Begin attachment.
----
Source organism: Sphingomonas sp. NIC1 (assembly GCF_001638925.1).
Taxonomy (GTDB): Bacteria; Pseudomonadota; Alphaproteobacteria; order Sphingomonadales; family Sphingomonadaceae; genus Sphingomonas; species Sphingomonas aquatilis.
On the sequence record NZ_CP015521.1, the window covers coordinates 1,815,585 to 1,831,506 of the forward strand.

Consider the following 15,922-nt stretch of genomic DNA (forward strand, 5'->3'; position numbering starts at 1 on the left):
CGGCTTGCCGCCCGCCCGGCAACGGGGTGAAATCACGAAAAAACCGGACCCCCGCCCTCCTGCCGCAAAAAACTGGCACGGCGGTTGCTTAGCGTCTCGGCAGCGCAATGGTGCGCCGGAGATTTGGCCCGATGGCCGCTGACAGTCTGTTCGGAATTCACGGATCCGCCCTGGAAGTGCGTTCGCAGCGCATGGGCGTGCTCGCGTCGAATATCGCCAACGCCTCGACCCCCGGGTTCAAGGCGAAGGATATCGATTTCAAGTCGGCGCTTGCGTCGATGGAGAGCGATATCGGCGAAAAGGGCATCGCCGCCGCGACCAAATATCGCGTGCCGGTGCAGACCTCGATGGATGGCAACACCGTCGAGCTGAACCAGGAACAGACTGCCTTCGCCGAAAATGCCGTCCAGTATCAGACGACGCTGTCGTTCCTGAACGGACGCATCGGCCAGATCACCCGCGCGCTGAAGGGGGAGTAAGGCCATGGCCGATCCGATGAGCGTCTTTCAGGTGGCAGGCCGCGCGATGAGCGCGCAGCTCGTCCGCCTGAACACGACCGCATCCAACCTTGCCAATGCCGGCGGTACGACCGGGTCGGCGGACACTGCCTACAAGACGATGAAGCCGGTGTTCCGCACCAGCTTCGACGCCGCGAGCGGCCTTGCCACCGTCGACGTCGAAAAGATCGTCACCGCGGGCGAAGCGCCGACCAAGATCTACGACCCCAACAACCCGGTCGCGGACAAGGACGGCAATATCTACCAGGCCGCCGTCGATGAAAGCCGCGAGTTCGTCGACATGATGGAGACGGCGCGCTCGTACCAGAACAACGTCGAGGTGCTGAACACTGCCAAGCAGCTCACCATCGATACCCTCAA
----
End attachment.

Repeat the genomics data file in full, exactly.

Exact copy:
Source organism: Sphingomonas sp. NIC1 (assembly GCF_001638925.1).
Taxonomy (GTDB): Bacteria; Pseudomonadota; Alphaproteobacteria; order Sphingomonadales; family Sphingomonadaceae; genus Sphingomonas; species Sphingomonas aquatilis.
On the sequence record NZ_CP015521.1, the window covers coordinates 1,815,585 to 1,831,506 of the forward strand.

Consider the following 15,922-nt stretch of genomic DNA (forward strand, 5'->3'; position numbering starts at 1 on the left):
CGGCTTGCCGCCCGCCCGGCAACGGGGTGAAATCACGAAAAAACCGGACCCCCGCCCTCCTGCCGCAAAAAACTGGCACGGCGGTTGCTTAGCGTCTCGGCAGCGCAATGGTGCGCCGGAGATTTGGCCCGATGGCCGCTGACAGTCTGTTCGGAATTCACGGATCCGCCCTGGAAGTGCGTTCGCAGCGCATGGGCGTGCTCGCGTCGAATATCGCCAACGCCTCGACCCCCGGGTTCAAGGCGAAGGATATCGATTTCAAGTCGGCGCTTGCGTCGATGGAGAGCGATATCGGCGAAAAGGGCATCGCCGCCGCGACCAAATATCGCGTGCCGGTGCAGACCTCGATGGATGGCAACACCGTCGAGCTGAACCAGGAACAGACTGCCTTCGCCGAAAATGCCGTCCAGTATCAGACGACGCTGTCGTTCCTGAACGGACGCATCGGCCAGATCACCCGCGCGCTGAAGGGGGAGTAAGGCCATGGCCGATCCGATGAGCGTCTTTCAGGTGGCAGGCCGCGCGATGAGCGCGCAGCTCGTCCGCCTGAACACGACCGCATCCAACCTTGCCAATGCCGGCGGTACGACCGGGTCGGCGGACACTGCCTACAAGACGATGAAGCCGGTGTTCCGCACCAGCTTCGACGCCGCGAGCGGCCTTGCCACCGTCGACGTCGAAAAGATCGTCACCGCGGGCGAAGCGCCGACCAAGATCTACGACCCCAACAACCCGGTCGCGGACAAGGACGGCAATATCTACCAGGCCGCCGTCGATGAAAGCCGCGAGTTCGTCGACATGATGGAGACGGCGCGCTCGTACCAGAACAACGTCGAGGTGCTGAACACTGCCAAGCAGCTCACCATCGATACCCTCAA